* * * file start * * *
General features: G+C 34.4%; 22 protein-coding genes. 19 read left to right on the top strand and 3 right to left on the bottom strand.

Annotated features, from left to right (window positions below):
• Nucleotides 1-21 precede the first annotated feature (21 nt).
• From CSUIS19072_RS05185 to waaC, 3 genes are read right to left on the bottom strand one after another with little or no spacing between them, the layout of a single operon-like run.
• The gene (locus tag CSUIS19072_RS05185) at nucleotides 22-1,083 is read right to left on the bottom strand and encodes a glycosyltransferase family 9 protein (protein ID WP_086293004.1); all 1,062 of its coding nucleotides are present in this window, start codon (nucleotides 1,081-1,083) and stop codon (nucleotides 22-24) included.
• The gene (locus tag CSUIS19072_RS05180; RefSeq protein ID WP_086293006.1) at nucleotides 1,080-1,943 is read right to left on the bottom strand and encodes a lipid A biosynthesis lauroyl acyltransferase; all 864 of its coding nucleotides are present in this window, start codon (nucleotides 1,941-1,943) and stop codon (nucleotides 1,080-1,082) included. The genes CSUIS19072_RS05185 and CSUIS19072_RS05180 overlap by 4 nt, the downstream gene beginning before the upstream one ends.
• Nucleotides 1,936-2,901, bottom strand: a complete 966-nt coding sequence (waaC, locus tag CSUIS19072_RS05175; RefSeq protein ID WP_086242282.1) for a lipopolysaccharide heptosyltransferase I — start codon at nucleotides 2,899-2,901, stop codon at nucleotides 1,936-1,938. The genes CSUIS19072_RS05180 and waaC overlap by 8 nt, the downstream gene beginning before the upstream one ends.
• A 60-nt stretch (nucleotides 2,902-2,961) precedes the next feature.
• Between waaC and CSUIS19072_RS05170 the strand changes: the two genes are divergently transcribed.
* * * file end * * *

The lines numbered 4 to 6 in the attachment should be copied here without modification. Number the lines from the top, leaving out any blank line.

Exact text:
• From CSUIS19072_RS05185 to waaC, 3 genes are read right to left on the bottom strand one after another with little or no spacing between them, the layout of a single operon-like run.
• The gene (locus tag CSUIS19072_RS05185) at nucleotides 22-1,083 is read right to left on the bottom strand and encodes a glycosyltransferase family 9 protein (protein ID WP_086293004.1); all 1,062 of its coding nucleotides are present in this window, start codon (nucleotides 1,081-1,083) and stop codon (nucleotides 22-24) included.
• The gene (locus tag CSUIS19072_RS05180; RefSeq protein ID WP_086293006.1) at nucleotides 1,080-1,943 is read right to left on the bottom strand and encodes a lipid A biosynthesis lauroyl acyltransferase; all 864 of its coding nucleotides are present in this window, start codon (nucleotides 1,941-1,943) and stop codon (nucleotides 1,080-1,082) included. The genes CSUIS19072_RS05185 and CSUIS19072_RS05180 overlap by 4 nt, the downstream gene beginning before the upstream one ends.